The 2018 legacy sequel Halloween was a great decades-later continuation of the story that began in 1978’s Halloween. The follow-up Halloween Kills tries a few different plot twists to mixed results. Keeping the main characters apart the entire time is an unsatisfying decision considering how great the cathartic final confrontation was between Michael Myers and Laurie in Halloween ’18. Still the kills in Kills are nicely messy and there’s a thematic bit in Kills that groups of people descend into idiotic mob violence which seems particularly relevant today. Overall, this feels like a middle installment of a trilogy but instead of upping the stakes, it feels like it’s running in place.
Forty years later after the initial killing spree, Michael Myers (James Jude Courtney) returned to the town of Haddonfield until he was stopped by Laurie Strode (Jamie Lee Curtis), her daughter Karen (Judy Greer) and her granddaughter, Allyson (Andi Matichak). Left to burn in Laurie’s home, he is unwillingly rescued by firefighters. Michael promptly kills the firefighters and continues slashing through Halloween night. With a local officer, Hawkins (Will Patton) in hospital and Laurie being treated, no one is around to stop Myers. Taking up the cause is Tommy (Anthony Michael Hall) who rounds up a posse of angry folks, shouting repeatedly “Evil dies tonight”. But Michael Myers is determined to stalk and kill his way across town and no one can stop him.
The 2018 Halloween skipped over all the previous installments, most critically Halloween II with the reveal that Laurie is Michael Myers’ sister. The fact they are related was a huge aspect to the series. Strangely, Halloween Kills does follow Halloween II in a very key way where it’s a sequel set immediately afterwards the last film. Therefore, Laurie is recovering from their last encounter. Which, unfortunately, means that main star Curtis is literally sleep acting most of the film.
Curtis’ Laurie had a fiery anger in the last film but by separating the two she has nothing to do but stew. When she tries to be proactive, she pops some stitches and ends up back in a hospital bed. Sidelining her here is baffling as it builds towards a confrontation that never comes. Maybe they’ll face off again in a sequel but the lack of brawling is unsatisfying here. Even the film tries to twist around a central conceit of the Halloween franchise ever since Halloween II; that Michael is obsessed with Laurie. This makes her just someone who got in Michael’s way and all the hollering by her daughter Karen that Michael will come for Laurie is meaningless. Even Officer Hawkins is wounded the entire movie, although there is a very cool flashback to the events of 1978 that shows how Michael was captured. As this movie erased Halloween II, it fills a gap in the story.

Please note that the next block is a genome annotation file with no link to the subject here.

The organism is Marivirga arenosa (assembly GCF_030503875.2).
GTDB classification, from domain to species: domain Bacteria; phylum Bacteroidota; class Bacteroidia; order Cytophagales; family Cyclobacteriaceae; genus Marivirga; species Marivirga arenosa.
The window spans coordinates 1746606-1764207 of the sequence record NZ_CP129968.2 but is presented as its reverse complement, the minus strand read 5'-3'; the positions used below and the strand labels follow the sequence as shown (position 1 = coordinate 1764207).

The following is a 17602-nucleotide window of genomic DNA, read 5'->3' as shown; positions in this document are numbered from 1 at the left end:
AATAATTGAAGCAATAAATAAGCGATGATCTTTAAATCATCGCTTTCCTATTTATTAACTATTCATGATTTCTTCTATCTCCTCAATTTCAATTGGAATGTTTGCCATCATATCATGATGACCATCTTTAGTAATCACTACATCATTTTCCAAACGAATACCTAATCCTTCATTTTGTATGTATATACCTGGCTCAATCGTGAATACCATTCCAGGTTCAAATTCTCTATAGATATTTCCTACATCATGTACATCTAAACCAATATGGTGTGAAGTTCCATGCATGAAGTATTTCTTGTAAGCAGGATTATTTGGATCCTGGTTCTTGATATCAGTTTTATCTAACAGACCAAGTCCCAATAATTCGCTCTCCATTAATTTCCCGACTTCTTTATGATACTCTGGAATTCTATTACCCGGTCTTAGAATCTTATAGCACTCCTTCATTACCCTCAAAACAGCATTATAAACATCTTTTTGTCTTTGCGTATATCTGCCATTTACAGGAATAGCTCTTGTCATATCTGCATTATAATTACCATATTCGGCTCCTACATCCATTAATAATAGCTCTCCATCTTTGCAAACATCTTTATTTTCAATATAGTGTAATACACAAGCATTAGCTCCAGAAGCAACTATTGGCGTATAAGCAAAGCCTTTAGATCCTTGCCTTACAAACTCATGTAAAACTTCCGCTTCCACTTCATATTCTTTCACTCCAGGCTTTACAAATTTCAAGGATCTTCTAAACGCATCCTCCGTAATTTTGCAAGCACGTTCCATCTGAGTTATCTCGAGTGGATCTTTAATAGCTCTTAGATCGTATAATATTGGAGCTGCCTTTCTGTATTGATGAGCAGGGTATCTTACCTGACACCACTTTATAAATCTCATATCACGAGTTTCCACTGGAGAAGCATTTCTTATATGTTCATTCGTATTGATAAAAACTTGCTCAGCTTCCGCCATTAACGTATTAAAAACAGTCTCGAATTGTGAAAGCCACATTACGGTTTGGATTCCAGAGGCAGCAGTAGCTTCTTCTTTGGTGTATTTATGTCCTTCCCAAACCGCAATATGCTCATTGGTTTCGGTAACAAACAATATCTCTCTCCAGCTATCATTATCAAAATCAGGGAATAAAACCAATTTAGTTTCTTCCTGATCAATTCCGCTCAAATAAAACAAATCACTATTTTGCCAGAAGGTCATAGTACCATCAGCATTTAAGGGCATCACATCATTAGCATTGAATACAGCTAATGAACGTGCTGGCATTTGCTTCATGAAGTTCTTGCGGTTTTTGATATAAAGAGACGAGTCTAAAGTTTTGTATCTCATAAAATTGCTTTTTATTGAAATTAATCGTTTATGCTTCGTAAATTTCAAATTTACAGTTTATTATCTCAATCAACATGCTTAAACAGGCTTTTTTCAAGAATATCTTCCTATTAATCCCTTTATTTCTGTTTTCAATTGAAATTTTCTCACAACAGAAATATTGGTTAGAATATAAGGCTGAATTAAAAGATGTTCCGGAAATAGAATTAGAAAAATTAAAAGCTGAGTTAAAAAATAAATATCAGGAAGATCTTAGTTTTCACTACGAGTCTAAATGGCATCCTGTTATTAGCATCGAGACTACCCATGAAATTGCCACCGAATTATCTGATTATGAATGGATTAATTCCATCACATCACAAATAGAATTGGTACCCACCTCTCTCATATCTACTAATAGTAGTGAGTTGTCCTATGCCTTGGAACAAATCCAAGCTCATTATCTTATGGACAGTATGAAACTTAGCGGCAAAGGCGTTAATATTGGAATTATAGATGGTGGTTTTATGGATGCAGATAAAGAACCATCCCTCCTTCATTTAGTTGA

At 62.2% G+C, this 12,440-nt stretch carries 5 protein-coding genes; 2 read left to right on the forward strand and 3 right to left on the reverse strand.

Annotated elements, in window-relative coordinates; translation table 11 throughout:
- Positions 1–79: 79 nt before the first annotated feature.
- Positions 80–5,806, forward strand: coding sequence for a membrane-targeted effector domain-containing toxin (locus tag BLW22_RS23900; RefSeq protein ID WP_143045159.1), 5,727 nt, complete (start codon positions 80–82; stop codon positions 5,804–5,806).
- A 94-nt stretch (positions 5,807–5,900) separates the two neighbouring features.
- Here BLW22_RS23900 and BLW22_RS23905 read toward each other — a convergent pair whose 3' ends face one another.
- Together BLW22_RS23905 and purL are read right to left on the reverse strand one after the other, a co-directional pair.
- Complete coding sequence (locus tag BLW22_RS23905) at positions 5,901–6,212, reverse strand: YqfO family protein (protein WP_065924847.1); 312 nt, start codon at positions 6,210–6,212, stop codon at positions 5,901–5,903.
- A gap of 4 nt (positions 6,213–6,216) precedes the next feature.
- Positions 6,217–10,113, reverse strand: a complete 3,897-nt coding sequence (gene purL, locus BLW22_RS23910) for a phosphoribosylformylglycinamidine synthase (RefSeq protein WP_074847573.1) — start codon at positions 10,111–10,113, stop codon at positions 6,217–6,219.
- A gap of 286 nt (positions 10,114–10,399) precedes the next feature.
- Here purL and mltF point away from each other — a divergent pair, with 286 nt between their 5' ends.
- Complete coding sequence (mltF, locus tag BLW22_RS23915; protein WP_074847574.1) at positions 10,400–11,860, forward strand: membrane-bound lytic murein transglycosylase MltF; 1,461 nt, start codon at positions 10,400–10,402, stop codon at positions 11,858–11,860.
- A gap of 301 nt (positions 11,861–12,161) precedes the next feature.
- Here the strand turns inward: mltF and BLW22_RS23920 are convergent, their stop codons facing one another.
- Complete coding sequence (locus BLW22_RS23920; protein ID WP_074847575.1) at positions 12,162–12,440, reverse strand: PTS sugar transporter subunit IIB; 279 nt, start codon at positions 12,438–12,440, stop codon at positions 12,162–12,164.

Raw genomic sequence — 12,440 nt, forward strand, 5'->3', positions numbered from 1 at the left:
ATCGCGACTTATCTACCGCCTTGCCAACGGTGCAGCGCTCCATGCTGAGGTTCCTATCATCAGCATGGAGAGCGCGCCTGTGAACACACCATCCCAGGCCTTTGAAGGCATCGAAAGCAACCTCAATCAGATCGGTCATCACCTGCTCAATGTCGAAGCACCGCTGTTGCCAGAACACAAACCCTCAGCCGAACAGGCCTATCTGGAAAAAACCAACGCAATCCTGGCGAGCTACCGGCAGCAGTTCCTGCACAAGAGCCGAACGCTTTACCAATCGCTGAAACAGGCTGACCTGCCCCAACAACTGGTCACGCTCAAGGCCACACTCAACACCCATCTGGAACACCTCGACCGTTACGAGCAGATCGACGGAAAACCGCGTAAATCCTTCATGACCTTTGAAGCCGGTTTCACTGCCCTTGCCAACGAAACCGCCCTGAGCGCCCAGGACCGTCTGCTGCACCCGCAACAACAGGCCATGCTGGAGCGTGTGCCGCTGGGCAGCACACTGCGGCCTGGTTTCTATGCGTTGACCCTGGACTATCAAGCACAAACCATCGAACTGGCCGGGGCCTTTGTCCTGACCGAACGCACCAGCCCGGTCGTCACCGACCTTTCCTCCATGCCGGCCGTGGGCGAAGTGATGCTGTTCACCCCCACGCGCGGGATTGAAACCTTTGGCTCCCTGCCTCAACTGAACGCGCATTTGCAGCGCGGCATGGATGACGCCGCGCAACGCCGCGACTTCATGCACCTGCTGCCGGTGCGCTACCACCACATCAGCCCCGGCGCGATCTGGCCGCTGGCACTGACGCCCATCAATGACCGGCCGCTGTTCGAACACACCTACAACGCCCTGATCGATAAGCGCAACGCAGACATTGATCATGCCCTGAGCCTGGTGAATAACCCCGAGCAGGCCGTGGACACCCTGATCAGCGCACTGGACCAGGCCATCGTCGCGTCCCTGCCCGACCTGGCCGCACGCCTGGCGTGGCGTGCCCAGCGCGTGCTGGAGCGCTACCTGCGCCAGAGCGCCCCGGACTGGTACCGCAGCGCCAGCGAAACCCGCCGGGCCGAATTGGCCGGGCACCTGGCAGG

At least the Michael Myers scenes are great. Director David Gordon Green knows how to stage a scene where Michael’s unstoppable presence is palpable. The physicality Courtney brings to the role is nicely intense as Michael moves with single minded determination towards his target. Even little tilts of the mask speak volumes about how he feels. The kills are all very brutal, probably some of the messiest in the series, with Michael taking people out with knives, fluorescent lights, or smashing them into walls repeatedly. One of the darker, funnier kills is when someone comes running at him with a handgun and he kicks a car door which causes them to shoot themselves in the head.
The townsfolk being completely inept at stopping this slowly moving man is basically a joke and also shows how incompetent and stupid mob justice is. Hall’s character shows that leaders of mobs tend to have one shouty catchphrase. As things spin wildly out of control, with at one point the mob following the wrong person, Hall shows underneath it all this guy is a wimp. Matichak’s Allyson is overcome with rage at Myers and she won’t listen to her mom and grandma. Single minded determination seems to run in the family.
The mob calling for Myers’ head comes to a head in a climax where Michael faces down an entire horde of angry folks. It is very disappointing Laurie isn’t there but it’s an interesting showdown as Michael Myers seems to finally be overwhelmed but he starts fighting back. There is nice intercutting with Laurie saying that Michael is trying to “transcend” with every kill, bringing in a notion he might actually be a supernatural creature. Considering the amount of damage he takes that would kill a mortal man, that is not impossible. Greer spends most of the movie angrily shouting that Meyers is coming but she does get up close and personal with him at the finale, and her final moments are riveting.
Halloween Kills isn’t trying to just do the same movie again, although it may have swerved a bit too far left by keeping the leads away from each other. Therefore a lot of the film hangs upon how much the audience would care for the other characters. The answer isn’t much since Myers is strangely more sympathetic than the angry mob of hollering morons. At least Myers strives to achieve his goals and literally executes his job with bloody flair.
Director: David Gordon Green
Starring: Jamie Lee Curtis, Judy Greer, Andi Matichak, Will Patton, Thomas Mann, Anthony Michael Hall and Kyle Richards